This week legendary investigative journalist Seymour Hersh published an account of the killing of Osama bin Laden that directly contradicts the official narrative. Hersh’s use of anonymous sources have led many to cast doubt on the assertions in the article; CNN’s Peter Bergen called his story a “farrago of nonsense”. Bob talks with Hersh about the swirling controversy in this On the Media special podcast.
Wednesday, May 13, 2015 – 05:56 PM
GUESTS: Seymour Hersh
HOSTED BY: Bob Garfield
What’s neither appropriate nor useful is to give former government officials the chance to attack Hersh’s story without giving readers the context of their track record of veracity. But that’s exactly what Politico did in this piece, “U.S. officials fuming over Hersh account of Osama bin Laden raid”: “If you were to believe Sy, you would have to believe this massive conspiracy that President Obama, Robert Gates, Leon Panetta and Mike Morell were all lying to you,” said Bill Harlow, the [CIA]’s former top spokesman, referring to two recent secretaries of defense and a former acting CIA director. “It makes absolutely no sense.” … The next paragraph would have been the right place for Politico to say this: In 2003, Harlow himself participated in a massive conspiracy to lie to you about Iraq’s purported WMD. Indeed, he personally engaged in some of most egregious government dishonesty on the issue when he blatantly lied about a Newsweek story published just before the war that strongly suggested Iraq had no remaining banned weapons. Since leaving the CIA, Harlow has co-written three books with former top CIA officials, all of which defend the agency’s use of torture, and Sen. Dianne Feinstein recently accused Harlow of making “false charges” about the Senate’s torture investigation.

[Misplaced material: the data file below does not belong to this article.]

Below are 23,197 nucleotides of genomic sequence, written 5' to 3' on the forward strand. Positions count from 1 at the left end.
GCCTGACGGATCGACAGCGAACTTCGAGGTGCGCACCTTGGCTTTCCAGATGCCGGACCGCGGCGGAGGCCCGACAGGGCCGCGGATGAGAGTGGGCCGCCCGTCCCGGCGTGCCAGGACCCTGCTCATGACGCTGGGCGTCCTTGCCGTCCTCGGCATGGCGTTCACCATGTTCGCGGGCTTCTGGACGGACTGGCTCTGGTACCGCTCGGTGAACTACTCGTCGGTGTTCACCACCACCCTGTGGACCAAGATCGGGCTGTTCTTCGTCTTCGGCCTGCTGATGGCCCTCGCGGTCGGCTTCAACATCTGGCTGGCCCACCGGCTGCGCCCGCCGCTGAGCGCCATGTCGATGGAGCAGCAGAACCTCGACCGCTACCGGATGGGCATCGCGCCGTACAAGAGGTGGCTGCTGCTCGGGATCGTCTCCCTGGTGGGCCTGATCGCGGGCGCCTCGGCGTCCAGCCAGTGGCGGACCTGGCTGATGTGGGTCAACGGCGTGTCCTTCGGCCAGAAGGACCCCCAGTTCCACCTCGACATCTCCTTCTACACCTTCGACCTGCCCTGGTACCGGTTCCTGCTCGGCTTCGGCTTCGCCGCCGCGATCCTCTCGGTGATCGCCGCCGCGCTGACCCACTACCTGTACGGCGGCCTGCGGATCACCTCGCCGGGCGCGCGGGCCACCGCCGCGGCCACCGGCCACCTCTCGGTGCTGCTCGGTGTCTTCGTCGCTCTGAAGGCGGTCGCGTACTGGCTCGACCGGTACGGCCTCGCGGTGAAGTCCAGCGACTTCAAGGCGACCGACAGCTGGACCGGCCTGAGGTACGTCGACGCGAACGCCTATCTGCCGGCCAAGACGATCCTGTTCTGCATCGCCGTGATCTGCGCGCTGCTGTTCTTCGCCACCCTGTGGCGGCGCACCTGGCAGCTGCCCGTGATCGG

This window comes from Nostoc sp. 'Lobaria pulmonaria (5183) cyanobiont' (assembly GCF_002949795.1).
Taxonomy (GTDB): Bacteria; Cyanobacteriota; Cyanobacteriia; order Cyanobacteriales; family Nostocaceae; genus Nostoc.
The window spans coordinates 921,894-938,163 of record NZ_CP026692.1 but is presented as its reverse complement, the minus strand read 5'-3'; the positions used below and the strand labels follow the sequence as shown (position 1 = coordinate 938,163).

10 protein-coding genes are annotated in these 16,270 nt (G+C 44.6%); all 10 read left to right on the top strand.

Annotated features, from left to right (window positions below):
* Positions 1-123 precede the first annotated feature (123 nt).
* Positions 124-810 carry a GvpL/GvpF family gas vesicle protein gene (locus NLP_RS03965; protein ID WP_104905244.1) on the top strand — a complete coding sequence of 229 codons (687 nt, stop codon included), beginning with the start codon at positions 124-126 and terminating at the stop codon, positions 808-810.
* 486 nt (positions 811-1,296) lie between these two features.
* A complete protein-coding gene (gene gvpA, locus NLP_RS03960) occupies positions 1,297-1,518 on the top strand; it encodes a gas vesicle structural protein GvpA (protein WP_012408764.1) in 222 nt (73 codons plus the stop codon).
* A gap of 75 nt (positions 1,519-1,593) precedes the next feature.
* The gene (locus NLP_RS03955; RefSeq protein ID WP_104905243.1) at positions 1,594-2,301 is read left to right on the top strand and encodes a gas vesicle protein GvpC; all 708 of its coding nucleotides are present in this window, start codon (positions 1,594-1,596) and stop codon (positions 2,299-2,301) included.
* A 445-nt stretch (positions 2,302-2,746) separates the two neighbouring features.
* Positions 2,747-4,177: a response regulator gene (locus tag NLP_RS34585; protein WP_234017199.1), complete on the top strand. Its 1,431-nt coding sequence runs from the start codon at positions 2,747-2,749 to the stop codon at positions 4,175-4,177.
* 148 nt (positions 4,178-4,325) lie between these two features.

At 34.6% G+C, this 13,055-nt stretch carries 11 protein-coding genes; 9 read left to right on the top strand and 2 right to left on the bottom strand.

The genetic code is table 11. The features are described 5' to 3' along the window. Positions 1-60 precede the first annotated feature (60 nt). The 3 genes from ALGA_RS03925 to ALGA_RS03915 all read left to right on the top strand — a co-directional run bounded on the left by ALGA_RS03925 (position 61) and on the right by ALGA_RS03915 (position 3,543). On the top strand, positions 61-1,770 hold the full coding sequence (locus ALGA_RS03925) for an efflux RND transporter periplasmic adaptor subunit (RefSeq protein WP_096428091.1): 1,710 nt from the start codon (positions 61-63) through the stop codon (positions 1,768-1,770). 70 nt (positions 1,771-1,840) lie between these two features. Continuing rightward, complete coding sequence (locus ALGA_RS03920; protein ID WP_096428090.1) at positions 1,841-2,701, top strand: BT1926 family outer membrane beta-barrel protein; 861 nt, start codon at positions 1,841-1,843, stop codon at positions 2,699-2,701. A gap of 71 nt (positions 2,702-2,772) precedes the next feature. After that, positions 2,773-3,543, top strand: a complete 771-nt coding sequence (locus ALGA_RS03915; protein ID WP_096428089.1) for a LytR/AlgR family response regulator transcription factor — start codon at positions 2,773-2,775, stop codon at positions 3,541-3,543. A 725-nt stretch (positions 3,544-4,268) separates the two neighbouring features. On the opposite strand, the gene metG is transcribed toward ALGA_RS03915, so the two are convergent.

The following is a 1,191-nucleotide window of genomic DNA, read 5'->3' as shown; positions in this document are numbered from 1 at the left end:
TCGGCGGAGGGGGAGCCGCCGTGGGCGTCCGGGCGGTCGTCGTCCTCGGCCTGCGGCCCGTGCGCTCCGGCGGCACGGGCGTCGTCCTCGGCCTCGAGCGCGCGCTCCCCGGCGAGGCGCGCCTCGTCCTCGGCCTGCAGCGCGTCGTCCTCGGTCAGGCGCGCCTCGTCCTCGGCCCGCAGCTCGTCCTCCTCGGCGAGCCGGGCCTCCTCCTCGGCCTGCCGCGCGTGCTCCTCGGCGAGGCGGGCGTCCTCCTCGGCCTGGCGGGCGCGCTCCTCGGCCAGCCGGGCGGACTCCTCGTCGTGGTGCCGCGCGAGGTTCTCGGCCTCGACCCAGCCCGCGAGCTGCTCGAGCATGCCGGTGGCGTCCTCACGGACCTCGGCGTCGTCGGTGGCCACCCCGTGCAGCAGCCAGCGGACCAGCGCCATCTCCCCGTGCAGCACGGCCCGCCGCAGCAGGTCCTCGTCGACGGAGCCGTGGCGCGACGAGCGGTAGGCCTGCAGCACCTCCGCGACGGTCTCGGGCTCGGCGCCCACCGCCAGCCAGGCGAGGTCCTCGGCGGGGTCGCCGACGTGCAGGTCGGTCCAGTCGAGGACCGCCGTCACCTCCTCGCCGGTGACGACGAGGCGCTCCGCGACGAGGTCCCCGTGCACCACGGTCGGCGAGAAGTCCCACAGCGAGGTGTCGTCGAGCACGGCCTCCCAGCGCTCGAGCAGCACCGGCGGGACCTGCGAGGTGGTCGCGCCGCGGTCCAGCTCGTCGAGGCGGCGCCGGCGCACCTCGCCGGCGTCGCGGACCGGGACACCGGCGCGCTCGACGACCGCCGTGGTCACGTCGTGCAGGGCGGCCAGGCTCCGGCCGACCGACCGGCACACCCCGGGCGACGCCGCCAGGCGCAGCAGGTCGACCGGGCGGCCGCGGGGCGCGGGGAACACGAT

Asked who had provided him with the misinformation in 2003, Harlow responded: “I genuinely do not recall” and “I have no intention to engage in an exchange about that single answer to one of the thousands of questions I handled in that job more than a decade ago.” However, Harlow said, he is not misinformed about Hersh’s bin Laden story because “The information on the bin Laden case is based not only on Mr. Morell’s participation in nearly every meeting at the CIA and White House leading up to the raid — but also detailed accounts from others like Leon Panetta, Robert Gates, and many others.” The website of 15 Seconds, Harlow’s communications consulting firm, states that it can give clients advice on “Methods of deflecting difficult questions designed to bait you.”